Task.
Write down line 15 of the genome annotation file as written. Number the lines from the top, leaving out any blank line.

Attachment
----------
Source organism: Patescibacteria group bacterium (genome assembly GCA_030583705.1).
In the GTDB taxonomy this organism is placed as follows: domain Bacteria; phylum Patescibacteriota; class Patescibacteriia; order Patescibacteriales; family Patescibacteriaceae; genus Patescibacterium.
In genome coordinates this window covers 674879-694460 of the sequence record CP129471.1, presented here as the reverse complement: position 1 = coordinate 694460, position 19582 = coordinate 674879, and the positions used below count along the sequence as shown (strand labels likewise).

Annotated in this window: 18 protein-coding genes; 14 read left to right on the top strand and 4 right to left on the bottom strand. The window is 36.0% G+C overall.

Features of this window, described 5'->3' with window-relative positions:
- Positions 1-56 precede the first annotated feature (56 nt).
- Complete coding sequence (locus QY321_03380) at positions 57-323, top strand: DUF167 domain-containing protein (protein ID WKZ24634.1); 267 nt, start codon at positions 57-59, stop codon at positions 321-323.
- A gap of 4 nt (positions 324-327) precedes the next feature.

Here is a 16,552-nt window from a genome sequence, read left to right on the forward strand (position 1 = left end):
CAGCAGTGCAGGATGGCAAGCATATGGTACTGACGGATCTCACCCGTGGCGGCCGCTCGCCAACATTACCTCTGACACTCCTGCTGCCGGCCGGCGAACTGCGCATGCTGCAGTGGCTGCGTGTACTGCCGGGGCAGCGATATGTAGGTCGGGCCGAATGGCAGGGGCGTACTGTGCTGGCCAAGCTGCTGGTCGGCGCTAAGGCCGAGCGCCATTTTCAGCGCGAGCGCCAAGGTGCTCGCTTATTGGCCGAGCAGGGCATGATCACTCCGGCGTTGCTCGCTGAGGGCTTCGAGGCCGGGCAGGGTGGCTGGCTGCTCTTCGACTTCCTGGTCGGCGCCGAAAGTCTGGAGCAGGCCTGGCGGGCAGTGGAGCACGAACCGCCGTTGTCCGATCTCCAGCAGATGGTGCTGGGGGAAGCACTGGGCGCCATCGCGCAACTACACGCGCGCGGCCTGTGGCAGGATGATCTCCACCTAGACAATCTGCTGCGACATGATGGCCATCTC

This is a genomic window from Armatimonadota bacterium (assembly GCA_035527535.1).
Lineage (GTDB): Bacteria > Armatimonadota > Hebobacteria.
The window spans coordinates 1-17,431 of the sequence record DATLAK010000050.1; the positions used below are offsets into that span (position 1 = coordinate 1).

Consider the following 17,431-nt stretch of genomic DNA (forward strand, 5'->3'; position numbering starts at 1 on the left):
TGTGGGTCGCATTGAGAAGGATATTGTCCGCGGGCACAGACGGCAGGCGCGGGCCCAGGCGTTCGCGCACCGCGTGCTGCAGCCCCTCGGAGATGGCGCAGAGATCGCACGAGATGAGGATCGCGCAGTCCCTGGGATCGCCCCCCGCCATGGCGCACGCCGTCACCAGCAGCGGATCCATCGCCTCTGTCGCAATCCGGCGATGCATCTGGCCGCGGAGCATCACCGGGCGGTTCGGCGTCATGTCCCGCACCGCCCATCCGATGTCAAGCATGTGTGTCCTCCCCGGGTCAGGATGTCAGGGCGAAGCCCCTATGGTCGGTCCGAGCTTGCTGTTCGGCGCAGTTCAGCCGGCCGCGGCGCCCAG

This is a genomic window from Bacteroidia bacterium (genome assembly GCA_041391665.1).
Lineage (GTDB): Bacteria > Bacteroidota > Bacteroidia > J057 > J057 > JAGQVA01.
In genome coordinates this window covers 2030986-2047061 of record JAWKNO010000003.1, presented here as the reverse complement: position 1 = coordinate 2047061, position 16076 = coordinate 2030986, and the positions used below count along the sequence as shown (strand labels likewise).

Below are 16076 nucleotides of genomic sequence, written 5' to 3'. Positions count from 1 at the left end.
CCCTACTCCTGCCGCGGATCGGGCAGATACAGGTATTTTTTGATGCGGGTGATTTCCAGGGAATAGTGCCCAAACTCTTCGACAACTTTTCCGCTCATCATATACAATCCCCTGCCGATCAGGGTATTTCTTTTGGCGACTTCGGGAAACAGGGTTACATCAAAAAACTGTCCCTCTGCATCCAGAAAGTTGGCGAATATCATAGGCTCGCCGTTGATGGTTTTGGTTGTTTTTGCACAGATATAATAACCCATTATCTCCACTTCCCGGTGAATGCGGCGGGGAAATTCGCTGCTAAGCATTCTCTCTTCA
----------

TGTGGGTCGCATTGAGAAGGATATTGTCCGCGGGCACAGACGGCAGGCGCGGGCCCAGGCGTTCGCGCACCGCGTGCTGCAGCCCCTCGGAGATGGCGCAGAGATCGCACGAGATGAGGATCGCGCAGTCCCTGGGATCGCCCCCCGCCATGGCGCACGCCGTCACCAGCAGCGGATCCATCGCCTCTGTCGCAATCCGGCGATGCATCTGGCCGCGGAGCATCACCGGGCGGTTCGGCGTCATGTCCCGCACCGCCCATCCGATGTCAAGCATGTGTGTCCTCCCCGGGTCAGGATGTCAGGGCGAAGCCCCTATGGTCGGTCCGAGCTTGCTGTTCGGCGCAGTTCAGCCGGCCGCGGCGCCCAG